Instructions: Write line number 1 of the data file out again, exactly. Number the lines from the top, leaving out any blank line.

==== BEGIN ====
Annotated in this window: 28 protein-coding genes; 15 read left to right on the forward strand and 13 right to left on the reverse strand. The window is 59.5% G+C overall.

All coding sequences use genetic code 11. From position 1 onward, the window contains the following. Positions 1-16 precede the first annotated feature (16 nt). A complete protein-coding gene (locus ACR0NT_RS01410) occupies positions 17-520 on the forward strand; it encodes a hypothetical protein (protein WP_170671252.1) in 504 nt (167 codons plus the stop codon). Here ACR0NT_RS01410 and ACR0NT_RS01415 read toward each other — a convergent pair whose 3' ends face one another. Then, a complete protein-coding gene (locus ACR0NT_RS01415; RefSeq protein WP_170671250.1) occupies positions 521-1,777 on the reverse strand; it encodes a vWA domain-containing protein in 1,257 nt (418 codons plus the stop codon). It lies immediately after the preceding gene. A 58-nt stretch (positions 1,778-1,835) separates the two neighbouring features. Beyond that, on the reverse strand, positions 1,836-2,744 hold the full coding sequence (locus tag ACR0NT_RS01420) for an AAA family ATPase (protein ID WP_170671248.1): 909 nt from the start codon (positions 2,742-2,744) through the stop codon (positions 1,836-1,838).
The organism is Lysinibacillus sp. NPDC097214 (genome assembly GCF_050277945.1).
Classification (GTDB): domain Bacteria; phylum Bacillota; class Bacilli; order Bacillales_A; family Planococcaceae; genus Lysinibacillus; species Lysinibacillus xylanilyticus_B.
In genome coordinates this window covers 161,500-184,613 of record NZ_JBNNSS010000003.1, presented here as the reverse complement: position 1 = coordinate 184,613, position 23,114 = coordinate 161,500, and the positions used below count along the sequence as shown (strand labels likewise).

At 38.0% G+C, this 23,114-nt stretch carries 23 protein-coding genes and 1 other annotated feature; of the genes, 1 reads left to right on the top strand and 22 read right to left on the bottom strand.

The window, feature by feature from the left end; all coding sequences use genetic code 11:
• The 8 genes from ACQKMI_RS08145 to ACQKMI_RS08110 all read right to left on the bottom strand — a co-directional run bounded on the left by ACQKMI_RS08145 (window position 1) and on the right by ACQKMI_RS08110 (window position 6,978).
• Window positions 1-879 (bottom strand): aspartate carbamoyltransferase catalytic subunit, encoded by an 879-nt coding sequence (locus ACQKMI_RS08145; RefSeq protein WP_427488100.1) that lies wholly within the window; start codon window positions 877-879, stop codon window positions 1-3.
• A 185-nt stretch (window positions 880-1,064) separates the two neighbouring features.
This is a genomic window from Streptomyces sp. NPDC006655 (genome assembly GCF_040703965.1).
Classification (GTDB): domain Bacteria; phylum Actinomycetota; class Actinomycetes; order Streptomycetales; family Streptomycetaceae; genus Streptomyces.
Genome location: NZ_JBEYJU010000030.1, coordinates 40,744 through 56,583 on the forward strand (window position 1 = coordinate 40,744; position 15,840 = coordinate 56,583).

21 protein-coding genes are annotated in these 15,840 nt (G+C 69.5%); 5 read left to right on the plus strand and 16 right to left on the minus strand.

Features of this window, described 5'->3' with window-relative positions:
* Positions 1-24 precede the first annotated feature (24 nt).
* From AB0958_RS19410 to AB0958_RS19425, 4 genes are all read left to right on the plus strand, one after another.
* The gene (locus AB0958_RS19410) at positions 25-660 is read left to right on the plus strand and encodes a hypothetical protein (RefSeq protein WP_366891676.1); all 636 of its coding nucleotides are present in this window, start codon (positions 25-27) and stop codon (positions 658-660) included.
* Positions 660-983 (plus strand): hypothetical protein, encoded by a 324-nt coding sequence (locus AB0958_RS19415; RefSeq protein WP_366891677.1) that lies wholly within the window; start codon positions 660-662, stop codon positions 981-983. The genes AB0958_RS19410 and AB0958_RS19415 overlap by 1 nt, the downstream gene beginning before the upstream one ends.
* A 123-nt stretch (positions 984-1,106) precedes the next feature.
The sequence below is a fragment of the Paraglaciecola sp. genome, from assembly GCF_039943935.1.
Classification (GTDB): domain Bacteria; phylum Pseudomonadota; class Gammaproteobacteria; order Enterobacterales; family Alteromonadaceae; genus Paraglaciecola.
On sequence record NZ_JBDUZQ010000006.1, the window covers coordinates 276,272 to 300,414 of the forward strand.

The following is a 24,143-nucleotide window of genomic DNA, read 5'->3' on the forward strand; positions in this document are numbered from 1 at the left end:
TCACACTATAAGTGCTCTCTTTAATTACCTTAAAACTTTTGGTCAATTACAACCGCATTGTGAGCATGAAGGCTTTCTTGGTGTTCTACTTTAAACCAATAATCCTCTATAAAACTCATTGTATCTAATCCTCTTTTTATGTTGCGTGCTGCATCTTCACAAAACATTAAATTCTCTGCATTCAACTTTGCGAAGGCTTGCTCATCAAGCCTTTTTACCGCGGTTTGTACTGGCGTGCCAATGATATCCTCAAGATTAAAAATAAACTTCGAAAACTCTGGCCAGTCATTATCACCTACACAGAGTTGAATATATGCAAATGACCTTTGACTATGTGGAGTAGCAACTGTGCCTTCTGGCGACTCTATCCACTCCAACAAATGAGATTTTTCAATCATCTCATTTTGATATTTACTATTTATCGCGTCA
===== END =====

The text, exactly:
Annotated in this window: 28 protein-coding genes; 15 read left to right on the forward strand and 13 right to left on the reverse strand. The window is 59.5% G+C overall.